The Character of Presidents
The President we get is the country we get. With each new President the nation is conformed spiritually. He is the artificer of our malleable national soul. He proposes not only the laws but the kinds of lawlessness that govern our lives and invoke our responses…. [T]he media amplify his character into our moral weather report. He becomes the face of our sky, the conditions that prevail. One four-year term may find us at reasonable peace with one another, working things out, and the next trampling on each other for our scraps of bread.
—E.L. Doctorow, November 9, 1992
A race-transcendent politics is most likely to succeed when the white community takes responsibility for overcoming its racism, not when the black community decides to forget about it.
–Haywood Burns, “Apology for Archie,” December 3, 1990
S&Ls, Triumphs of Capitalism
The savings and loan adventure [has left a] gambling debt of $500 billion ($150 billion plus interest and other incidentals)–or will it be, as some economists predict, a trillion four?…
If, as seems entirely likely, there is no wholesale imprisonment of S&L scoundrels and no massive ouster of the politicians who betrayed us, who is going to feel most of the pain? You know the answer. You will, sucker. You, O citizen of this wretched Rome, are going to get raptus regaliter. Royally screwed.
–Robert Sherrill, November 19, 1990
“Underclass,” an essentialist category, like underworld, became very popular in the Reagan years. “Overclass” somehow never caught on.
–Alexander Cockburn, “Beat the Devil,” July 24/31, 1989
A Blizzard of Images
Never before has a political movement set about implementing its demands by means of such a calculated manipulation of the media, by plastering the urban landscape with faux Madison Avenue advertisements that plagiarize existing ads or by drawing cartoon balloons containing messages about government inaction that billow out of the mouths of models in fashion and cigarette ads at bus stops.
…Although academic critics have long held that their own efforts are vitally relevant to left politics, ACT UP is the first practical application of the unwieldy apparatus of contemporary art and literary theory to grass-roots activism…. [T]he coalition’s media savvy derives from its members’ convictions that they must generate their own set of countercultural images to inoculate against oppressive racist, homophobic and misogynist ideologies…. ACT UP’s image-centricity is thus not so much one of its major concerns as it is its very modus operandi.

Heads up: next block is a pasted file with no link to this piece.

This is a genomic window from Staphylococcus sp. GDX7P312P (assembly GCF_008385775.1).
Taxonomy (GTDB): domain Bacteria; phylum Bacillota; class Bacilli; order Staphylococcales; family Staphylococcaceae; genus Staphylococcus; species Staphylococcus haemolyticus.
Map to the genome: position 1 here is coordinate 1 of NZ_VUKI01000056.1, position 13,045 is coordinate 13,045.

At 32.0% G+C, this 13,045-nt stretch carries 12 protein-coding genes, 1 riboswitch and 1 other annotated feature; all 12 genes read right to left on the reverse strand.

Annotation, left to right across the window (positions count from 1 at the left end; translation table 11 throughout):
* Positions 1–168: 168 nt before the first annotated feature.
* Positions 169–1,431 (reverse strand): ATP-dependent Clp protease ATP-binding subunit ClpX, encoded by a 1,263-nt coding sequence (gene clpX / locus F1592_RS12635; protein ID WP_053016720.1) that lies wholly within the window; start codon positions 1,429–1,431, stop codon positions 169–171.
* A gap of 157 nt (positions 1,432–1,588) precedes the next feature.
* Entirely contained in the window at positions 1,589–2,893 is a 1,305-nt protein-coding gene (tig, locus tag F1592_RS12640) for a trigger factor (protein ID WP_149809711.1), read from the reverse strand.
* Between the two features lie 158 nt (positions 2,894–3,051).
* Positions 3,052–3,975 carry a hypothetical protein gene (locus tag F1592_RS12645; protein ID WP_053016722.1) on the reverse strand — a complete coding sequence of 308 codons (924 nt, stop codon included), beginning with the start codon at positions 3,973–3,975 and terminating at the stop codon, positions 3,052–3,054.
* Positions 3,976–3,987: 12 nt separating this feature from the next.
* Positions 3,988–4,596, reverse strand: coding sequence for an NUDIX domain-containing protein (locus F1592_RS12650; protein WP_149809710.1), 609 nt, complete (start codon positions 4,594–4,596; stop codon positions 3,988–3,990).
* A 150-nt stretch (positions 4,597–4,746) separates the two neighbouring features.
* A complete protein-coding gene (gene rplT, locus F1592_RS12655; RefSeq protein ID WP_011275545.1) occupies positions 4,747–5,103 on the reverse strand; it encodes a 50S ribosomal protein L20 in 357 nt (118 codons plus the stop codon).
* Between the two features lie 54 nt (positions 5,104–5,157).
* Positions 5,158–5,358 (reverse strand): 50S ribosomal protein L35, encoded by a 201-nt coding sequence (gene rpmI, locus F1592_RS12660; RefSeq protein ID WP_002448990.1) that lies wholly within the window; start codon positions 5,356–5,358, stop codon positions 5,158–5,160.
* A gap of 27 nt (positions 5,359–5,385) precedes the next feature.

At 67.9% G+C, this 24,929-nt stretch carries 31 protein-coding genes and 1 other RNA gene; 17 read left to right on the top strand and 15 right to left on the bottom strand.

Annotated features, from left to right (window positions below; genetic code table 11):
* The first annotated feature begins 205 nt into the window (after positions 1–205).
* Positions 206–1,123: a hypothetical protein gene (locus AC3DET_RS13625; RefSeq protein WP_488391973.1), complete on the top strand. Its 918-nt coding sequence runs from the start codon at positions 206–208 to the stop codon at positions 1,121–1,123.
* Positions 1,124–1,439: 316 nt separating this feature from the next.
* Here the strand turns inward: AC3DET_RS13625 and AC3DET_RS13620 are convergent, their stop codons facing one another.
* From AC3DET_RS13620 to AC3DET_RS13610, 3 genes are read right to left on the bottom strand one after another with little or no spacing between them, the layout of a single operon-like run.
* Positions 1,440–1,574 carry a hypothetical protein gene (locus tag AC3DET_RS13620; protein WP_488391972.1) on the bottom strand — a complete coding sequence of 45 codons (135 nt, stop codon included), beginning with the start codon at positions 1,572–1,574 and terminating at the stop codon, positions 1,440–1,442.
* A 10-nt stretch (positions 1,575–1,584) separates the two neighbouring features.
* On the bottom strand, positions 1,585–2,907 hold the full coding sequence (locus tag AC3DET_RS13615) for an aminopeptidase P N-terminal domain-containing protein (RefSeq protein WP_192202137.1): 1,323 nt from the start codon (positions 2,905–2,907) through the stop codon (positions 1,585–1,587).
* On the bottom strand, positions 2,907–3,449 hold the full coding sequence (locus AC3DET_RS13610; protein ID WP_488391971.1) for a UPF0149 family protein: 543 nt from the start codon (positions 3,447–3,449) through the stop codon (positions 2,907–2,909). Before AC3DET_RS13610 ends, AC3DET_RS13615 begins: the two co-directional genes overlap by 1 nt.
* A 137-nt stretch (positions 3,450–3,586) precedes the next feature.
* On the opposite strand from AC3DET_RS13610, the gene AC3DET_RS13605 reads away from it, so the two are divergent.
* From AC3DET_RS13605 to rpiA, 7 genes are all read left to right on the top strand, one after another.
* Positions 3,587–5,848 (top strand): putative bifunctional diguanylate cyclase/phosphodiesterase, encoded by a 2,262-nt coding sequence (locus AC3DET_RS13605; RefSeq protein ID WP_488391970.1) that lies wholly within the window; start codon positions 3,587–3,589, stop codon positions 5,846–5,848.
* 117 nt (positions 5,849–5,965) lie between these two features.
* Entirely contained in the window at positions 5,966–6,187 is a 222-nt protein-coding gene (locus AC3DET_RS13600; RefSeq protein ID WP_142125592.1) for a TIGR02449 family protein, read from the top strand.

–Daniel Harris, December 31, 1990
In L.A., Burning All Illusions
Although arsonists spread terrifying destruction, the looting crowds were governed by a visible moral economy. As one middle-aged lady explained to me, “Stealing is a sin, but this is like a television game show where everyone in the audience gets to win.” Unlike the looters in Hollywood (some on skateboards) who stole Madonna’s bustier and all the crotchless panties from Frederick’s, the masses of MacArthur Park concentrated on the prosaic necessities of life like cockroach spray and Pampers.
–Mike Davis, June 1, 1992
Notes on Our Patriarchal State
Do we want a free society or a patriarchal one? My question is not rhetorical.
Patriarchal. From the Latin pater, father. As in father knows best. A patriot, then, is someone who serves the fatherland. The notion of the father as chief of chiefs is prehistoric. From this tribal conceit derives monotheism: the idea of a single god-creator who has created at least half of us in his image….
Although the notion of one god may give comfort to those in need of a daddy, it reminds the rest of us that the totalitarian society is grounded upon the concept of God the father. One paternal god, one paternal leader. Authority is absolute.
—Gore Vidal, August 27/September 3, 1990
Many people did not care for Pat Buchanan’s speech; it probably sounded better in the original German.
In trying to determine just how far to the right the G.O.P.’s loony wing will go, it’s worth noting how Pat Robertson, past and possibly future G.O.P. presidential candidate, is fighting Iowa’s proposed equal rights amendment. Pat says feminism “encourages women to leave their husbands, kill their children, practice witchcraft, destroy capitalism and become lesbians.”
–Molly Ivins, on the Republican National Covention, September 14, 1992
Appointment in Sarajevo